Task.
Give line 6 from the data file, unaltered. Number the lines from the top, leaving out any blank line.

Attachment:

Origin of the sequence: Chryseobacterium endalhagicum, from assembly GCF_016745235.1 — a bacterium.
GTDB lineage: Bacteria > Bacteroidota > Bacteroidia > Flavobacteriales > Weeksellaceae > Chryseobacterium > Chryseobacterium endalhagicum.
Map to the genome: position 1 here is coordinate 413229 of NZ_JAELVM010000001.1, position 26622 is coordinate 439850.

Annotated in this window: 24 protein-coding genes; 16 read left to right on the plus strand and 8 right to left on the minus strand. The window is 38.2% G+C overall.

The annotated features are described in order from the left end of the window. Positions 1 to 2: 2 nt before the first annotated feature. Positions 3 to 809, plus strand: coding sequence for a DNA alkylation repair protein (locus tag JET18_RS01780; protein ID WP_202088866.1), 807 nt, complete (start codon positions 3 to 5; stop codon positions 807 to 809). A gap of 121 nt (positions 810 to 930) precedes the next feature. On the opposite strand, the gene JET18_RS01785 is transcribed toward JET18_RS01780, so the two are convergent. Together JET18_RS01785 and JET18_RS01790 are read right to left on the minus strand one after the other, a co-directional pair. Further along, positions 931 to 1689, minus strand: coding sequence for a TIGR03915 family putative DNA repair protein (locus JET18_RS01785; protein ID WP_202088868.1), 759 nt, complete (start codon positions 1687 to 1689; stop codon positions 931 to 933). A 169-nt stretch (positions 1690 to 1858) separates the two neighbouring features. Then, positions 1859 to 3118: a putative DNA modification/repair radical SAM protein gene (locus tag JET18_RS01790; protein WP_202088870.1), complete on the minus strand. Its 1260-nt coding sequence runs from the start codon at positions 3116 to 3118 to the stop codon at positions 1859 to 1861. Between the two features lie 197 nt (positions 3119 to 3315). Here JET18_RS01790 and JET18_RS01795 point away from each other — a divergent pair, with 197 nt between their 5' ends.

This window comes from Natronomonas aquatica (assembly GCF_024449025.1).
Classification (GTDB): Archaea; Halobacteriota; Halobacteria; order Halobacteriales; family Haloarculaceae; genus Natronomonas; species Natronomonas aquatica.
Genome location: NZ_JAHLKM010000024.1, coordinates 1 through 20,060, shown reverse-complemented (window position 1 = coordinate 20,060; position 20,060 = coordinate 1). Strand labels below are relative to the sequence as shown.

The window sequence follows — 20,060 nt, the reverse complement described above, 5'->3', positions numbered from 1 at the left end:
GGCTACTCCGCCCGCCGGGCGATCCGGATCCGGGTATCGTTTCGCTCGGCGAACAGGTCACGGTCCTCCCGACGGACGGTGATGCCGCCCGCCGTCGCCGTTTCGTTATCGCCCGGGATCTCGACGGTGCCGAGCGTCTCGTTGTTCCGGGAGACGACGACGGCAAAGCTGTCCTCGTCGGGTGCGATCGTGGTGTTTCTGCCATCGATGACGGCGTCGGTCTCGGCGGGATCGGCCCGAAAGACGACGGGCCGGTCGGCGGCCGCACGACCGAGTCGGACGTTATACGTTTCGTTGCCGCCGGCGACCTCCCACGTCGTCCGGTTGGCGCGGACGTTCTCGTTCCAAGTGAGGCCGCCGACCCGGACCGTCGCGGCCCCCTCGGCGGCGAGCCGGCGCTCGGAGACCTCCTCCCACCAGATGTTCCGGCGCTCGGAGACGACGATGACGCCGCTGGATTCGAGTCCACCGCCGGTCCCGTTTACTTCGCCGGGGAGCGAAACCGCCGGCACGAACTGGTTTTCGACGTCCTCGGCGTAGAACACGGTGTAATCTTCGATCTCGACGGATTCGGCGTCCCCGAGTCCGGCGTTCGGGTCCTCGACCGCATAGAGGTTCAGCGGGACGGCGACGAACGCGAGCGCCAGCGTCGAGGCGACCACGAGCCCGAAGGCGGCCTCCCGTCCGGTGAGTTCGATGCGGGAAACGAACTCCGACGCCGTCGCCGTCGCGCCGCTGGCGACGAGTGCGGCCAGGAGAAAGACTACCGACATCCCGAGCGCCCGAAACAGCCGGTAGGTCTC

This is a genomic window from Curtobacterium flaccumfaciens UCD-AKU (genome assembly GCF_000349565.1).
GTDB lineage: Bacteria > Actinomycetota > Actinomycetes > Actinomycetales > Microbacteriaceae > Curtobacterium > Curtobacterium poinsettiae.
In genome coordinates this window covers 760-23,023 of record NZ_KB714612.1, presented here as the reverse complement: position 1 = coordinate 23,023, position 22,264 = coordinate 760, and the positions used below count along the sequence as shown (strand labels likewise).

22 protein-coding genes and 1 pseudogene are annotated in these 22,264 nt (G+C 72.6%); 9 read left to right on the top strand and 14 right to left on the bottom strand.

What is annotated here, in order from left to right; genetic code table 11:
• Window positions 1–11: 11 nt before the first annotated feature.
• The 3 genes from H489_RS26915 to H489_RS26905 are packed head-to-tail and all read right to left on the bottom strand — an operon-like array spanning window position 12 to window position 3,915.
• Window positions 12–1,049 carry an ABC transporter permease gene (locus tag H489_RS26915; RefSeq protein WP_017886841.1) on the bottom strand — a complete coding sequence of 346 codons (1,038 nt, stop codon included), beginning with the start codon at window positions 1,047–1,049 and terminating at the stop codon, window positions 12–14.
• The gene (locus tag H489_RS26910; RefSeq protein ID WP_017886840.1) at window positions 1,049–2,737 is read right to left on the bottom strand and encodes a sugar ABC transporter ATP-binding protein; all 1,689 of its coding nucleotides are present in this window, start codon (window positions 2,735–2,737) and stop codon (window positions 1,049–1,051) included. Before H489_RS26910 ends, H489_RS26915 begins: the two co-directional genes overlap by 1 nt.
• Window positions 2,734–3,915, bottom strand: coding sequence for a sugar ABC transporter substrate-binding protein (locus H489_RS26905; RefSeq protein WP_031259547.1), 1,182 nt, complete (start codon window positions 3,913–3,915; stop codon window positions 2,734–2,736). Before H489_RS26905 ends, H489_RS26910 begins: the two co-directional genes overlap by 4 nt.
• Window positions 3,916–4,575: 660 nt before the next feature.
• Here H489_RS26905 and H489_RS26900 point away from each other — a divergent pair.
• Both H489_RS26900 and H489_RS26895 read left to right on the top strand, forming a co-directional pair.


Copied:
This window comes from Natronomonas aquatica (assembly GCF_024449025.1).